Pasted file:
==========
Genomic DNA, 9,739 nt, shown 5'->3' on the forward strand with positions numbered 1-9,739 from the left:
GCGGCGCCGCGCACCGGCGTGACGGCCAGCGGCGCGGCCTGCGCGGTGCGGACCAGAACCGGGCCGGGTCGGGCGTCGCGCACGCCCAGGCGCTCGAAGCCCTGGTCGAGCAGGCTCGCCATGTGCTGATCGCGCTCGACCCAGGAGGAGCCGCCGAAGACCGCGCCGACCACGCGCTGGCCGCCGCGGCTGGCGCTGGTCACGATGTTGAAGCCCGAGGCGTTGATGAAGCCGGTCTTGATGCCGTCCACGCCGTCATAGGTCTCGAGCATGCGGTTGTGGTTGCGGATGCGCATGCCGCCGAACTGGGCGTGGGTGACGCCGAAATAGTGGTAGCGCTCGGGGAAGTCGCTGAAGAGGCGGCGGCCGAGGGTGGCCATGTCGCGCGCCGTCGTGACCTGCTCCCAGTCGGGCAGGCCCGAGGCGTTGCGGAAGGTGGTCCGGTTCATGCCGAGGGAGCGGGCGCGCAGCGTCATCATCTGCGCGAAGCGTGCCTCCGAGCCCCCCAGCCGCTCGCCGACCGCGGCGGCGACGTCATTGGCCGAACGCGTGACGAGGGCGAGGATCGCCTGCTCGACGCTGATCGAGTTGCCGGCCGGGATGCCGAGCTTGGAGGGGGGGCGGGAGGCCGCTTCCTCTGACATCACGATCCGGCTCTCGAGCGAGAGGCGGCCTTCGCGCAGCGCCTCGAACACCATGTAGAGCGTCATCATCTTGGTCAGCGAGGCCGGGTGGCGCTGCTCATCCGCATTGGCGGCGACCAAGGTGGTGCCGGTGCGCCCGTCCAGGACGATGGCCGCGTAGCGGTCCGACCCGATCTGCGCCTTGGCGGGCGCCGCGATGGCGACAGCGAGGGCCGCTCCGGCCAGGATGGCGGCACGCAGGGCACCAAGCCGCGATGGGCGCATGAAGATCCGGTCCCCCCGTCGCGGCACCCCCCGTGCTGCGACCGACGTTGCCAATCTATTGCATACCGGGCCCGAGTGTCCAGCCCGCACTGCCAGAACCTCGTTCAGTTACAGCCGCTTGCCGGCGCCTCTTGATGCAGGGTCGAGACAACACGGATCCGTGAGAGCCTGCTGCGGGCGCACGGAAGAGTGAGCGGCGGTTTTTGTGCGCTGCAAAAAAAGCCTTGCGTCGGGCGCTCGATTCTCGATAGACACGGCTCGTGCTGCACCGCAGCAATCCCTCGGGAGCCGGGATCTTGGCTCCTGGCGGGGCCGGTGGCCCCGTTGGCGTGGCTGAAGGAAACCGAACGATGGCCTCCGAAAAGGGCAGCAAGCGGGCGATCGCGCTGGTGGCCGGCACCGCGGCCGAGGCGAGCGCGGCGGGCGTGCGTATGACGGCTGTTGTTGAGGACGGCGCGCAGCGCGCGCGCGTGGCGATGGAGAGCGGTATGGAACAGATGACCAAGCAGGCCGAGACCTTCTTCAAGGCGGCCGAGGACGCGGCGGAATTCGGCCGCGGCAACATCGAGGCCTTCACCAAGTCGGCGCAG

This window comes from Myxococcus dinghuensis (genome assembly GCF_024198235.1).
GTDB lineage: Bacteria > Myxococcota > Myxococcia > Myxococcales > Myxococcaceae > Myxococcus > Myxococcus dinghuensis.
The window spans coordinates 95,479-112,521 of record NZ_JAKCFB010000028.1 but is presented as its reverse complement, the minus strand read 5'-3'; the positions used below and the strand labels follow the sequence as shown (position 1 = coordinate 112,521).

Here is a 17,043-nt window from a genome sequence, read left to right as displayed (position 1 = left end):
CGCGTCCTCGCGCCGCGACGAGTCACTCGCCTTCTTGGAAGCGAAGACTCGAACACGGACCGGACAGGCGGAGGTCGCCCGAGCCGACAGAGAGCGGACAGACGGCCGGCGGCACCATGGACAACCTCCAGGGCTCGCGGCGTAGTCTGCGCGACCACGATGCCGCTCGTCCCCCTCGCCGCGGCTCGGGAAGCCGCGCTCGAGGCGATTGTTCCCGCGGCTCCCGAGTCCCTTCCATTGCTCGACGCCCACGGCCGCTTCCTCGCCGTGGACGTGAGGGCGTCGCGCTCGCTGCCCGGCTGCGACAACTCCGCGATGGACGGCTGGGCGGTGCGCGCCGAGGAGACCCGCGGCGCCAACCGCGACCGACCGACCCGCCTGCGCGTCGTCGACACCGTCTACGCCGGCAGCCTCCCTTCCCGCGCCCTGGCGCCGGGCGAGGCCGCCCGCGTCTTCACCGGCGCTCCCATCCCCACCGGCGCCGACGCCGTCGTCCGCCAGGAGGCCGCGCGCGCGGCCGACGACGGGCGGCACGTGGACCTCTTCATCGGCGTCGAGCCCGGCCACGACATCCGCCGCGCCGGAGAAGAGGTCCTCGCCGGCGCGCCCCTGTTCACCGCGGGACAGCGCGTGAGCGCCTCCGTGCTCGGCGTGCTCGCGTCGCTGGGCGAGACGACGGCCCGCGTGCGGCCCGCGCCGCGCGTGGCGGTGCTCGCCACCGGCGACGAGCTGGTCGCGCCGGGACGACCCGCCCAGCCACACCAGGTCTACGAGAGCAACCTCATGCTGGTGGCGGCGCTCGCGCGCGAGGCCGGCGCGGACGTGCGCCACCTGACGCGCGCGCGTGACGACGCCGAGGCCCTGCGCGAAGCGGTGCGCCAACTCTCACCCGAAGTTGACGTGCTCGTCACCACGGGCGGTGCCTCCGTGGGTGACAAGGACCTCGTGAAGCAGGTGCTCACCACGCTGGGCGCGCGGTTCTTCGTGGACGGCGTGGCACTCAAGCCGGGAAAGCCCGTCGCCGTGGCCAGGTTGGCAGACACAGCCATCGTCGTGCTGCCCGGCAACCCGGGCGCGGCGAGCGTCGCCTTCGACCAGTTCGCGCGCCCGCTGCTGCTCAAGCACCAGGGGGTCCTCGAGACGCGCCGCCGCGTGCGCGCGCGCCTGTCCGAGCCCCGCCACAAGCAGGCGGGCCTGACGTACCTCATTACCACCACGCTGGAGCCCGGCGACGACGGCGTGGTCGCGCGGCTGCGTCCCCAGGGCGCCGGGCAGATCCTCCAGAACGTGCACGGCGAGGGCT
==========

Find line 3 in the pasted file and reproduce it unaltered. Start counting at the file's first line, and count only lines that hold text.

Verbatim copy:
This window comes from Myxococcus dinghuensis (genome assembly GCF_024198235.1).